Grenfell fire risk assessor added letters after name, survey finds

Grenfell fire risk assessor added letters after name, survey finds

The fire risk assessor hired to check the security of Grenfell Tower put letters after his name suggesting professional listings that did not exist or that he did not have, the disaster investigation heard .

Carl Stokes, a former firefighter who was recruited by the Grenfell owner, used six “post-nominals” when bidding for the job, but agreed in cross-examination during the disaster investigation that they were either “out of [his] own head because they did not exist or were completely misleading ‘truncations’ of the courses he had taken.

The investigation learned that Stokes had also cut and pasted fire safety assessments of the tower from reports on other buildings he had made. This introduced errors in the fire risk assessments that were required by law.

For example, on three occasions he reported that the Grenfell Tower had balconies, which it did not, which the investigation found to be “a slam dunk cut and paste”. He admitted that he should have changed the wording.

Stokes carried out six fire safety checks on the tower where 72 people died in the fire on June 14, 2017. They were undertaken from 2009 to 2016, before, during and after the disastrous renovation.

His job was to check evacuation routes, firefighting equipment and vital safety measures, including fire door closers, several of which were not functioning at the time of the fire. He told the investigation that he was aware of the risk of combustible siding on high-rise buildings, but said his job was to check the common areas rather than the exterior or interior cladding system. apartments.

Stokes, who set up as a Fire Risk Assessor after retiring from the Oxfordshire Fire and Rescue Service, got the post of the Kensington and Chelsea Tenant Management Organization (TMO) after describing his qualification in a way that one survey expert said would. mislead ”customers.

In an example of a fire risk assessment he provided to the TMO when seeking the job, he claimed he was a “firefighter (FPA)” – even though such a fire engineering qualification did not exist. ‘does not exist. He said he was an IFE Evaluator / Auditor (FSO), giving the impression, investigation lawyer Richard Millett QC suggested, that he was a member of the Institute of Firefighters, which he said. was not.

He also wrote “NEBOSH”, “FIA BS5839 system designer” and “competent engineer BS 5266” after his name, but agreed with Millett that “these are also not post-nominals recognized by a professional body”.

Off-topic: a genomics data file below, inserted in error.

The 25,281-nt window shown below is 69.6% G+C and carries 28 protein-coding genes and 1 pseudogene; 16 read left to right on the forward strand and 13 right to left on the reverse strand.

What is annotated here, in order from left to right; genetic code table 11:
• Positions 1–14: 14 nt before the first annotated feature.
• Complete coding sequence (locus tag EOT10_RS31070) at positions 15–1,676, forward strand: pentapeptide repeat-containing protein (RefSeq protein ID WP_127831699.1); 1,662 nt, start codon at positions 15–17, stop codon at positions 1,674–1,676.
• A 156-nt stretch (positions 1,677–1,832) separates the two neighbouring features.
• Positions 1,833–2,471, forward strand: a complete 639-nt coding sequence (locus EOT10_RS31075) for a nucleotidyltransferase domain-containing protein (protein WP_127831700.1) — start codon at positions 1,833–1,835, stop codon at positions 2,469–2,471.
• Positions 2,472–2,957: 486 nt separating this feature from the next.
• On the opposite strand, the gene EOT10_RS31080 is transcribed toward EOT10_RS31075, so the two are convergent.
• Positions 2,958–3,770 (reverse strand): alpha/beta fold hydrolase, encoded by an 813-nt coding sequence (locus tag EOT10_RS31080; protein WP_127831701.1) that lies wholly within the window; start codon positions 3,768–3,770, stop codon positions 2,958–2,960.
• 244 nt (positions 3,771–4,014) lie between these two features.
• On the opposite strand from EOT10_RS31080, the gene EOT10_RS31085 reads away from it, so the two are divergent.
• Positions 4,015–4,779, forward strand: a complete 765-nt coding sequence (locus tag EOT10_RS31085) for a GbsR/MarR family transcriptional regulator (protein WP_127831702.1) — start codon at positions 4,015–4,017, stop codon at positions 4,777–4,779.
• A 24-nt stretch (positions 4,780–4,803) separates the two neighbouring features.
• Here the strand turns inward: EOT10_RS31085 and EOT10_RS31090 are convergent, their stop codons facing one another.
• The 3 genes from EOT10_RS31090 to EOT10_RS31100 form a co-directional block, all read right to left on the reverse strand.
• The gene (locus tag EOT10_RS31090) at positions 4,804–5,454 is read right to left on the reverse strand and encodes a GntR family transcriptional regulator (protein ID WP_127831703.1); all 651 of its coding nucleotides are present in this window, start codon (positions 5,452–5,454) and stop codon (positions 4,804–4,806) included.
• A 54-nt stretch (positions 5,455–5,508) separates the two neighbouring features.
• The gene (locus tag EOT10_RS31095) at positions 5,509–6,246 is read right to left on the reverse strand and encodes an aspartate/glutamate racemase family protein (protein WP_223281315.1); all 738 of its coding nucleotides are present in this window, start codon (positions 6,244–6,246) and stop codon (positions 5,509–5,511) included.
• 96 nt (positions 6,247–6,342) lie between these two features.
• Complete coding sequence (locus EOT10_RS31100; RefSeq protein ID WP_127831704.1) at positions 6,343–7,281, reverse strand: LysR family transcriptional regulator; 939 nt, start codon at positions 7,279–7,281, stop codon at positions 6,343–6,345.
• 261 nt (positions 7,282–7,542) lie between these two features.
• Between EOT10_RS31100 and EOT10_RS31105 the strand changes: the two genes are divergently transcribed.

They actually reflected courses he had taken, which did not allow him to use post-nominals. He also claimed to have three years of experience as an independent fire risk assessor, when he had at most 15 months, according to the investigation.

Stokes insisted he had no intention of cheating and told the inquest that if anyone had asked him he would have told them he did not have the professional qualifications.

Asked about the use of the letters IFE, he replied, “If you had looked, I wouldn’t be on the list. There is never anything else to go wrong, or even to highlight anything else, but it is lessons and skills. With hindsight, it would have been much easier to clarify. “

Colin Todd, a fire engineer and survey expert, said Stokes’ use of the letters after his name “would significantly mislead clients and potential clients as to his qualifications, regardless of his skill level. “.

Stokes didn’t accept this, saying, “If someone had asked me, I would have explained it and told them… I didn’t understand the use of postnotes, sorry. “

The investigation also learned that when Stokes got his first fire safety assessment job in 2009, he claimed on his resume that he assessed and checked the common areas of high-rise buildings under the safety order. fire, a key law. But when he insisted on that point, he told the inquest that he had “walked around the council buildings in Oxford, the towers”.

“Watching them is an audit,” he said, but then admitted that he had never undertaken a fire risk assessment and that what he had written was “incorrect”.

The investigation is continuing.


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